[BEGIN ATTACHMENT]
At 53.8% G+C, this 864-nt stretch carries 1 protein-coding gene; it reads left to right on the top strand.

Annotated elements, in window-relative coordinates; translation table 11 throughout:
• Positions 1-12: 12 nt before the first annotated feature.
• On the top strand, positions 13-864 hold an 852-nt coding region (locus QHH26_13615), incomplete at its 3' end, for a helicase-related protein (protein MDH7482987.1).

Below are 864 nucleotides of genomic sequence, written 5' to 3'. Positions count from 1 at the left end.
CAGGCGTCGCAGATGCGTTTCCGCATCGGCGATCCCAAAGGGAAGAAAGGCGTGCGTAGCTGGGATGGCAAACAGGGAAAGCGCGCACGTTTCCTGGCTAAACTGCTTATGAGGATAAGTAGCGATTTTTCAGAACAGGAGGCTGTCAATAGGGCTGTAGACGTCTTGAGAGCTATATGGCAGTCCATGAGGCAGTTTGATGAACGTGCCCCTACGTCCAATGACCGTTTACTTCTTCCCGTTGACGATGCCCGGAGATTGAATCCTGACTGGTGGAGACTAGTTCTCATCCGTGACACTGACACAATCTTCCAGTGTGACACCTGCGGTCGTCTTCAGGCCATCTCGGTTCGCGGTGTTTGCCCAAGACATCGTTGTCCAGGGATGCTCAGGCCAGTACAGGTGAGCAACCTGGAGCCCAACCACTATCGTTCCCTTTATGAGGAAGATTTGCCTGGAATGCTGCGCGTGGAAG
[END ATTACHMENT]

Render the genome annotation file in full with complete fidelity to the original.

At 53.8% G+C, this 864-nt stretch carries 1 protein-coding gene; it reads left to right on the top strand.

Annotated elements, in window-relative coordinates; translation table 11 throughout:
• Positions 1-12: 12 nt before the first annotated feature.
• On the top strand, positions 13-864 hold an 852-nt coding region (locus QHH26_13615), incomplete at its 3' end, for a helicase-related protein (protein MDH7482987.1).

Below are 864 nucleotides of genomic sequence, written 5' to 3'. Positions count from 1 at the left end.
CAGGCGTCGCAGATGCGTTTCCGCATCGGCGATCCCAAAGGGAAGAAAGGCGTGCGTAGCTGGGATGGCAAACAGGGAAAGCGCGCACGTTTCCTGGCTAAACTGCTTATGAGGATAAGTAGCGATTTTTCAGAACAGGAGGCTGTCAATAGGGCTGTAGACGTCTTGAGAGCTATATGGCAGTCCATGAGGCAGTTTGATGAACGTGCCCCTACGTCCAATGACCGTTTACTTCTTCCCGTTGACGATGCCCGGAGATTGAATCCTGACTGGTGGAGACTAGTTCTCATCCGTGACACTGACACAATCTTCCAGTGTGACACCTGCGGTCGTCTTCAGGCCATCTCGGTTCGCGGTGTTTGCCCAAGACATCGTTGTCCAGGGATGCTCAGGCCAGTACAGGTGAGCAACCTGGAGCCCAACCACTATCGTTCCCTTTATGAGGAAGATTTGCCTGGAATGCTGCGCGTGGAAG